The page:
Berlin’s Street Art is as definitive to the city as Frederick The Great’s baroque, rococo and neo-classical styles or Rauch’s statue of Frederick on Unter den Linden or Schadow’s Quadriga atop of the Brandenburg Gate. Walking around Berlin, looking at the Street Art, I got to thinking of the mythologist Joseph Campbell and his description of entering the caves of Lascaux to view the 20,000 year old Palaeolithic paintings in the Dordogne region France. Speaking to Bill Moyers on the The Power of Myth in 1988, Campbell states,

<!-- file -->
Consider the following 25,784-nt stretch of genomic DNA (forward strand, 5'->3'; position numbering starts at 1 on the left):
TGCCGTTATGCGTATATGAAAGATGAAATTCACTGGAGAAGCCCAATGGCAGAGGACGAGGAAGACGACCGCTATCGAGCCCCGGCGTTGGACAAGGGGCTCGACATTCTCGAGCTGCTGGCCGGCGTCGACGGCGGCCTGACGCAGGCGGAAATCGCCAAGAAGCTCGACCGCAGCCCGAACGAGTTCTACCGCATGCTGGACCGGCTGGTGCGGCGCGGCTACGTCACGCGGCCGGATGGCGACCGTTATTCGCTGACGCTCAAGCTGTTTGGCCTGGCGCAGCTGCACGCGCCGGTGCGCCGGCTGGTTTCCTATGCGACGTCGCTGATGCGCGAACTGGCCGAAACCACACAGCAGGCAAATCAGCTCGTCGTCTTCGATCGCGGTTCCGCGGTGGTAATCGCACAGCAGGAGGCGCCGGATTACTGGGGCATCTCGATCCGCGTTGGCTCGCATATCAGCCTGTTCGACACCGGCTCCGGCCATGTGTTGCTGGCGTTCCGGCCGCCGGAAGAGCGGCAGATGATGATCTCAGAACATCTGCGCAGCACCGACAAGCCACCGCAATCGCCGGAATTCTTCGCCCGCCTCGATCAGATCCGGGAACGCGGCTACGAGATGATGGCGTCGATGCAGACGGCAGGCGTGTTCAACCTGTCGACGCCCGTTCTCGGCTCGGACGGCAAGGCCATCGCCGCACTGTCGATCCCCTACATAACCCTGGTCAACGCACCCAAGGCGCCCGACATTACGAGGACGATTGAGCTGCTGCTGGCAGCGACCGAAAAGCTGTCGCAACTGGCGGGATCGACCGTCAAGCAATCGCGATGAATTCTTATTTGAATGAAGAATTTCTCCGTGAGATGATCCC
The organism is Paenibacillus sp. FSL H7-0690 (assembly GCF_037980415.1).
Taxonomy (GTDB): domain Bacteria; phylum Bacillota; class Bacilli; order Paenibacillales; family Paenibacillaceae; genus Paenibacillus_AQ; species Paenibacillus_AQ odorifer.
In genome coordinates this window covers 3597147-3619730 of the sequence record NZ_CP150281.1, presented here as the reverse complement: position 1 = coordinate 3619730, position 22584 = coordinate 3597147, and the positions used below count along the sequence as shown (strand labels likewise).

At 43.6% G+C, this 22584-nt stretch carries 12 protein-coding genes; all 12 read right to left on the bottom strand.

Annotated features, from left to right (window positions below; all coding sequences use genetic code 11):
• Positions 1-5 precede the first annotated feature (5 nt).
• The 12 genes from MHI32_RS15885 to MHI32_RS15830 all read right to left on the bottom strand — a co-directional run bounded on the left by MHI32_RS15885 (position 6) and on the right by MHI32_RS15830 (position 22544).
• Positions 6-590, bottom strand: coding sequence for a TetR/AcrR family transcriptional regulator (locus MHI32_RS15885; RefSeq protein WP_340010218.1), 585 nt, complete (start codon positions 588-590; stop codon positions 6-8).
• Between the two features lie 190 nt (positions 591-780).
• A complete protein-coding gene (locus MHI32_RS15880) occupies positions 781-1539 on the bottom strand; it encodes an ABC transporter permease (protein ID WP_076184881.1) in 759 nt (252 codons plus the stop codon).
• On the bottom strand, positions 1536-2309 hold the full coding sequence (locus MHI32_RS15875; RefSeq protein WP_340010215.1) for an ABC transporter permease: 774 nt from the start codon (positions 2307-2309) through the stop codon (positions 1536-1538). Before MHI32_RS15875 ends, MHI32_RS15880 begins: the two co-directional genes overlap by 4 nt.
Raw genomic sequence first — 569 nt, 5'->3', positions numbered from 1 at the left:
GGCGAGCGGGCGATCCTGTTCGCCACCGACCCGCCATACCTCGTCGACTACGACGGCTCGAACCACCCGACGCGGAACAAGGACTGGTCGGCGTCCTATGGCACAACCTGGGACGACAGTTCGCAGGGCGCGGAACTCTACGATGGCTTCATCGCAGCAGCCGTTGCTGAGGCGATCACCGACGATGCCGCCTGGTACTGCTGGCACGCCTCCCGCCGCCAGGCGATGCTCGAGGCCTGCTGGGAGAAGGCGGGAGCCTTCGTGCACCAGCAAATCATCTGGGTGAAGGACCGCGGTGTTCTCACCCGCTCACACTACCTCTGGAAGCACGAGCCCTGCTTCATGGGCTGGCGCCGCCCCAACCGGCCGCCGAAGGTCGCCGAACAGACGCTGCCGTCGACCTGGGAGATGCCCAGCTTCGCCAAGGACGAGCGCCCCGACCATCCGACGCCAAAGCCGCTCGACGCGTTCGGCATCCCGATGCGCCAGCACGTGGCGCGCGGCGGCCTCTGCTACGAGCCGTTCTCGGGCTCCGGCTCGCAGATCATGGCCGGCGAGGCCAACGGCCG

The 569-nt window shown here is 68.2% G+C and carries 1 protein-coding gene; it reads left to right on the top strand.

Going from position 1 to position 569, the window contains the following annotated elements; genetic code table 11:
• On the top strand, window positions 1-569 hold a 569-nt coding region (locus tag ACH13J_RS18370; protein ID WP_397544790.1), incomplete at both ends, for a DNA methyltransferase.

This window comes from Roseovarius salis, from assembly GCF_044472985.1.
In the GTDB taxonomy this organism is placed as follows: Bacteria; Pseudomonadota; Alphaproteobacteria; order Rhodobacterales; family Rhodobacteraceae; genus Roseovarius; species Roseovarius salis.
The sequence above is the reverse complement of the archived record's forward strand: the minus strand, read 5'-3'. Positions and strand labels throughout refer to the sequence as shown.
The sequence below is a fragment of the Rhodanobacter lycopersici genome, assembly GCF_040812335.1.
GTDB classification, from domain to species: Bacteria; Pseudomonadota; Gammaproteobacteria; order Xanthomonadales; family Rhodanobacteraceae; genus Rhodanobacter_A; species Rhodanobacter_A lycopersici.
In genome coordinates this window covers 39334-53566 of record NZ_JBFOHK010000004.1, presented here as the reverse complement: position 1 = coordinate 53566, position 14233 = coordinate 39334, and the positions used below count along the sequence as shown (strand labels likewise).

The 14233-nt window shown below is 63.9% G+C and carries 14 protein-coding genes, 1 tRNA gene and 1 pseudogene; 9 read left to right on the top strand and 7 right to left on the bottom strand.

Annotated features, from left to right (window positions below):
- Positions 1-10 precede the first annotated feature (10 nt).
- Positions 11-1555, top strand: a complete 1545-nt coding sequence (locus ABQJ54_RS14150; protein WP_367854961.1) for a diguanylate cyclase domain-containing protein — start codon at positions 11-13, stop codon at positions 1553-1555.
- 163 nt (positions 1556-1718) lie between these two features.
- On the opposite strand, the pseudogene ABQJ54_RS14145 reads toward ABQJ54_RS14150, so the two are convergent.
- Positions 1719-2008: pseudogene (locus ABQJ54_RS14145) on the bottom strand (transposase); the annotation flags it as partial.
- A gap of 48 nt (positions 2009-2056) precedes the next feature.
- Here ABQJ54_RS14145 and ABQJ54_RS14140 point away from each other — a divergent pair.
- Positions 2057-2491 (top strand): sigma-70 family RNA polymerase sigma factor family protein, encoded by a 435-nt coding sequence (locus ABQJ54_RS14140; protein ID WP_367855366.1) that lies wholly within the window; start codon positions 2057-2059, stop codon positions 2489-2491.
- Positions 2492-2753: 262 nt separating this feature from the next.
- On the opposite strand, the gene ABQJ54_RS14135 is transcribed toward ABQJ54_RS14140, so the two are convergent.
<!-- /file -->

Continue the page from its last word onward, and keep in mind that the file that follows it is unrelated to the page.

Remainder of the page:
‘The animal envoys of the Unseen Power no longer serve, as in primeval times, to teach and to guide mankind. Bears, lions, elephants and gazelles are in cages in our zoos. Man is no longer the newcomer in a world of unexplored plains and forests, and our immediate neighbors are not wild beasts, but other human beings contending for goods and space on a planet that is whirling without end around the fireball of a star. Neither in body nor mind do we inhabit the world of those hunting races of the Paleolithic millennia, to whose lives and lifeways we nevertheless owed the very forms of our bodies and structures of our minds. Memories of their animal envoys still must sleep, somehow, within us, for they wake a little and stir when we venture into wilderness. They wake in terror to thunder. And again they wake with a sense of recognition when we enter any one of those great painted caves. Whatever the inward darkness may have been to which the shamans of those’ caves descended in their trances, the same must lie within ourselves nightly visited in sleep.